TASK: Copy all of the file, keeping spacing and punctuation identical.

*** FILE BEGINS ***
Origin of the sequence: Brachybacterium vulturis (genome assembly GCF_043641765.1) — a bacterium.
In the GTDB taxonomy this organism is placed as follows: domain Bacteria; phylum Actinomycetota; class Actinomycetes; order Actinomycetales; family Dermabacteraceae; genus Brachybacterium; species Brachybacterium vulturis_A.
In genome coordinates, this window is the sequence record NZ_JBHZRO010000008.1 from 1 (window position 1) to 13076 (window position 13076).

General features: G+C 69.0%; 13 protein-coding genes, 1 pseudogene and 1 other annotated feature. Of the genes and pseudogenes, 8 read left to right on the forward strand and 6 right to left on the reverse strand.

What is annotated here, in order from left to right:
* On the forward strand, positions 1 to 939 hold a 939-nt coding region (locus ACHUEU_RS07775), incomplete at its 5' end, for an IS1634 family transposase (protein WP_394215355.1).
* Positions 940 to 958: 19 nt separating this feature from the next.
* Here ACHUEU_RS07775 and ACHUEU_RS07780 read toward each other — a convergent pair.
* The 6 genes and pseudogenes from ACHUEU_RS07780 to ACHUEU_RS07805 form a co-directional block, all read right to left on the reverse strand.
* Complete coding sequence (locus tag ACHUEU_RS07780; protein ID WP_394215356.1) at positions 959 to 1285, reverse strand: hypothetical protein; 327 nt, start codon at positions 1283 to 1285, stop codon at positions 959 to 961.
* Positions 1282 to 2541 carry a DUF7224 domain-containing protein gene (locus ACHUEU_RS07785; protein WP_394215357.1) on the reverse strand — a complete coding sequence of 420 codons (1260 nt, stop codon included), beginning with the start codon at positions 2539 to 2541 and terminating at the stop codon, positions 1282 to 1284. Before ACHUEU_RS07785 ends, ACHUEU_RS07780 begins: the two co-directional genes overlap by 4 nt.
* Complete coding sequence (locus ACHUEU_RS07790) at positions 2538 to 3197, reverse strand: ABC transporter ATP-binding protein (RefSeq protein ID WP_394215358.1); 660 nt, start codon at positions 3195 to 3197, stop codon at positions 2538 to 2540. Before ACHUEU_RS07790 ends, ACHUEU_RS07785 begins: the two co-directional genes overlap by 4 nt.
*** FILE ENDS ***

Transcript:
Origin of the sequence: Brachybacterium vulturis (genome assembly GCF_043641765.1) — a bacterium.
In the GTDB taxonomy this organism is placed as follows: domain Bacteria; phylum Actinomycetota; class Actinomycetes; order Actinomycetales; family Dermabacteraceae; genus Brachybacterium; species Brachybacterium vulturis_A.
In genome coordinates, this window is the sequence record NZ_JBHZRO010000008.1 from 1 (window position 1) to 13076 (window position 13076).

General features: G+C 69.0%; 13 protein-coding genes, 1 pseudogene and 1 other annotated feature. Of the genes and pseudogenes, 8 read left to right on the forward strand and 6 right to left on the reverse strand.

What is annotated here, in order from left to right:
* On the forward strand, positions 1 to 939 hold a 939-nt coding region (locus ACHUEU_RS07775), incomplete at its 5' end, for an IS1634 family transposase (protein WP_394215355.1).
* Positions 940 to 958: 19 nt separating this feature from the next.
* Here ACHUEU_RS07775 and ACHUEU_RS07780 read toward each other — a convergent pair.
* The 6 genes and pseudogenes from ACHUEU_RS07780 to ACHUEU_RS07805 form a co-directional block, all read right to left on the reverse strand.
* Complete coding sequence (locus tag ACHUEU_RS07780; protein ID WP_394215356.1) at positions 959 to 1285, reverse strand: hypothetical protein; 327 nt, start codon at positions 1283 to 1285, stop codon at positions 959 to 961.
* Positions 1282 to 2541 carry a DUF7224 domain-containing protein gene (locus ACHUEU_RS07785; protein WP_394215357.1) on the reverse strand — a complete coding sequence of 420 codons (1260 nt, stop codon included), beginning with the start codon at positions 2539 to 2541 and terminating at the stop codon, positions 1282 to 1284. Before ACHUEU_RS07785 ends, ACHUEU_RS07780 begins: the two co-directional genes overlap by 4 nt.
* Complete coding sequence (locus ACHUEU_RS07790) at positions 2538 to 3197, reverse strand: ABC transporter ATP-binding protein (RefSeq protein ID WP_394215358.1); 660 nt, start codon at positions 3195 to 3197, stop codon at positions 2538 to 2540. Before ACHUEU_RS07790 ends, ACHUEU_RS07785 begins: the two co-directional genes overlap by 4 nt.